Have an enchantingly agreeable day.

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February 10 Energy News

February 10, 2019

Opinion:

¶ “Lessons About The Contemporary State Of Fossil Fuels – Venezuela-Style” • Let’s look at Venezuela, which is in trouble despite vast oil resources, and try to understand why it’s suddenly unable to extract them. The lesson from one country may be instructive to other oil-producing countries around the world – like the US. [CleanTechnica]

Oil tanker (Pixabay image)

Electric Aviation:

¶ “Electric Airplane Maker Pipistrel Teams Up With Honeywell To Give Us An Autonomous eVTOL” • Honeywell says it has signed a memorandum of understanding with Pipistrel and the companies will together develop urban air mobility solutions. They will combine their resources to develop an autonomous Pipistrel eVTOL. [CleanTechnica]

¶ “eVTOL Aircraft Are Getting Closer To Flying You Than You Can Imagine” • We are witnessing one of the most incredible moments in the history of transportation as we move away from fossil fuels to electricity, increasing our freedom to innovate for greater mobility. Air taxis are being tested now, and eVTOLs are coming to market. [CleanTechnica]

Rolls Royce flying taxi

¶ “Welcome To The Era Of Electric Airplane Racing – Airbus Becomes Official Founding Partner Of Air Race E” • Airbus is the official founding partner of Air Race E, the new e-plane race that sets to be the Formula E of the air by 2020. Airbus will use the racing series as a test bed for betterment of electric propulsion technology. [CleanTechnica]

World:

¶ “Power Plant That Turns Green Waste Into Energy Could Solve Power Reliability In Regions” • The Rainbow Bee Eater group designed and built a power plant in Western Australia that uses biomass to create clean burning fuel gas or electricity in a single step. Developers say it does not need government subsidies or grants to be cost effective. [ABC News]

Kalannie, Western Australia (ABC: Chris Lewis)

¶ “Capturing CO₂ From Wood-Burning Underway At UK’s Drax Power Station” • The UK’s biggest renewable power generator, Drax Power Station, has begun a world-first trial of capturing carbon dioxide from wood-burning at its facility. The bioenergy carbon capture and storage pilot project captures one tonne of CO₂ a day. [Market Business News]

¶ “Scottish Government Launches £10 Million Saltire Fund” • A £10 million prize for the development of technology to harness tidal power has been relaunched in Scotland. The Scottish government said the Saltire Fund will help commercialize clean energy and lower operating costs. An earlier competition ended without anyone claiming a prize. [BBC News]

Pelamis wave energy device

¶ “Don’t Blame Renewables For Blackouts, Energy Experts Say” • A Grattan Institute report says fears that rising levels of renewables will cause blackouts in Austalia are misplaced. It said the conversation on reliable power should focus on correcting network reliability problems and incentivizing investment in generation. [The Sydney Morning Herald]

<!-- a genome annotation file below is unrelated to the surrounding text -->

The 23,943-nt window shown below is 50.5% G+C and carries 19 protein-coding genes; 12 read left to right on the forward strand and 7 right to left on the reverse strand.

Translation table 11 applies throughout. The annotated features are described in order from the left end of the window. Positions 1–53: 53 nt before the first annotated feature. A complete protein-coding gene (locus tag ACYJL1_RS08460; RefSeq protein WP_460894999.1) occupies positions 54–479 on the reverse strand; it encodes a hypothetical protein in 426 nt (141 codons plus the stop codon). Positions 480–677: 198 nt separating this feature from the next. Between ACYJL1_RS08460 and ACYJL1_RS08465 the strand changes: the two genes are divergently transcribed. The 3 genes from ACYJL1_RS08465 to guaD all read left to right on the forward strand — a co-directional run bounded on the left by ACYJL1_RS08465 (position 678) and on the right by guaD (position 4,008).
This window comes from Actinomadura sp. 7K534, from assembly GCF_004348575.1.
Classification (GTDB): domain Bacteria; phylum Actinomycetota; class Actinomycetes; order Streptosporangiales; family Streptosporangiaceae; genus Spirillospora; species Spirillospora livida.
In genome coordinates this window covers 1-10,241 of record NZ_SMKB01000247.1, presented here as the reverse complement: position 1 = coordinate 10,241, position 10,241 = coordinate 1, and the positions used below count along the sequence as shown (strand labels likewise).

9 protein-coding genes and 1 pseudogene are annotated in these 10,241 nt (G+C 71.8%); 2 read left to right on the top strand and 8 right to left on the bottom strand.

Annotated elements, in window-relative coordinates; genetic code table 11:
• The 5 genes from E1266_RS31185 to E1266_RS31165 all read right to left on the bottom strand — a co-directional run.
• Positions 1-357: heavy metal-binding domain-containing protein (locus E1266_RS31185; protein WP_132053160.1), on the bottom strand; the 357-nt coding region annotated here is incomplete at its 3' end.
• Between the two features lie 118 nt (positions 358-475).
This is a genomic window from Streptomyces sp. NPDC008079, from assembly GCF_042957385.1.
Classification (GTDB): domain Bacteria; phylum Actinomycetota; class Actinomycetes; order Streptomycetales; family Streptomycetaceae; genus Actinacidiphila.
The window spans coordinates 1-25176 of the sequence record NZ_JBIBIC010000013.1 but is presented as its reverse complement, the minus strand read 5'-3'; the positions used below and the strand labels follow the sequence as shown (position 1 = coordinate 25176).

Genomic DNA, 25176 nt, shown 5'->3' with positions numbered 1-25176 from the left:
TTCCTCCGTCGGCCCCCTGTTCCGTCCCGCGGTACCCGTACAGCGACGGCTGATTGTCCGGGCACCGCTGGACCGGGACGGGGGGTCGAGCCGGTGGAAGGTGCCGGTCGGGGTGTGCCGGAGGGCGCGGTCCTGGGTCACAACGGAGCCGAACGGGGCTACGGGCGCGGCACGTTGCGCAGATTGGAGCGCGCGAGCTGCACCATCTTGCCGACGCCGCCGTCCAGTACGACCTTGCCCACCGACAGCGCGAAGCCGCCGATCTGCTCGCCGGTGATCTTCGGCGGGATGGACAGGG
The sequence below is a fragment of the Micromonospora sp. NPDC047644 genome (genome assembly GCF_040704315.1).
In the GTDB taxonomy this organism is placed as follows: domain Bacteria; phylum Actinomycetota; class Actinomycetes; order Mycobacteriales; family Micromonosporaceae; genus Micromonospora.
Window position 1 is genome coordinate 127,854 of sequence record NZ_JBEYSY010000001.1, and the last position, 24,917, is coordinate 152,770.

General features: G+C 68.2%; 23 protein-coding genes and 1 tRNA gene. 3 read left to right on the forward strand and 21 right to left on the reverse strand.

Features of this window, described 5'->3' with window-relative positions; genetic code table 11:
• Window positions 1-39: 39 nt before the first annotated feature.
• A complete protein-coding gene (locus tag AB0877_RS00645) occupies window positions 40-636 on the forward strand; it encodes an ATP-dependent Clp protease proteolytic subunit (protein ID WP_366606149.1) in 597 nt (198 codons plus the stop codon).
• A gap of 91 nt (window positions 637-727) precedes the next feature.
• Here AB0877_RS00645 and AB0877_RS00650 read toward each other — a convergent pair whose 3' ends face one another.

¶ “Morocco On Track To Generate 42% Of Its Electricity From Renewable Energies By 2020: CNN” • Morocco is well on track to generate 42% of its electricity from renewable energies by 2020, US TV channel CNN pointed out in an article published on its website. Morocco already gets 35% of its electricity from renewables. [Morocco World News]

Solar plant of Ouarzazate Morocco

¶ “Fire Extinguisher System At Nuclear Plant Freezes” • A fire extinguisher system has broken down at a nuclear power plant in northern Japan due to a record cold weather. Hokkaido Electric Power Company says a worker discovered the problem at its Tomari nuclear plant. The plant’s reactors have been offline since the Fukushima Disaster. [NHK WORLD]

¶ “Insect Pests On Conifers In Eastern Canadian Forests Are Moving North” • The spruce budworm, the main defoliator of conifer trees in Eastern North American boreal forests, is spreading northwards, and climatic factors seem to trigger and synchronize major outbreaks. These results are revealed by analyses in Quebec. [ScienceBlog.com]

Trees killed by infestation (Miguel Montoro Girona)

US:

¶ “House Climate Panel Democrats Steeped In Energy Industry Cash” • Democrats named to a newly revived House committee on climate change received more than $238,000 in contributions from the oil, gas, and utility industries, campaign finance data show. The Republican committee members have not been named yet. [Bloomberg]

¶ “Renewables Gain Traction In Wisconsin And Illinois” • Two years ago, the Midwest was a place where Donald Trump banged the drum for coal power. Today, his words sound ridiculous as, one after another, the US states with the highest concentration of coal-fired generating stations are rushing to embrace renewable electric power. [CleanTechnica]

Wind energy in the Midwest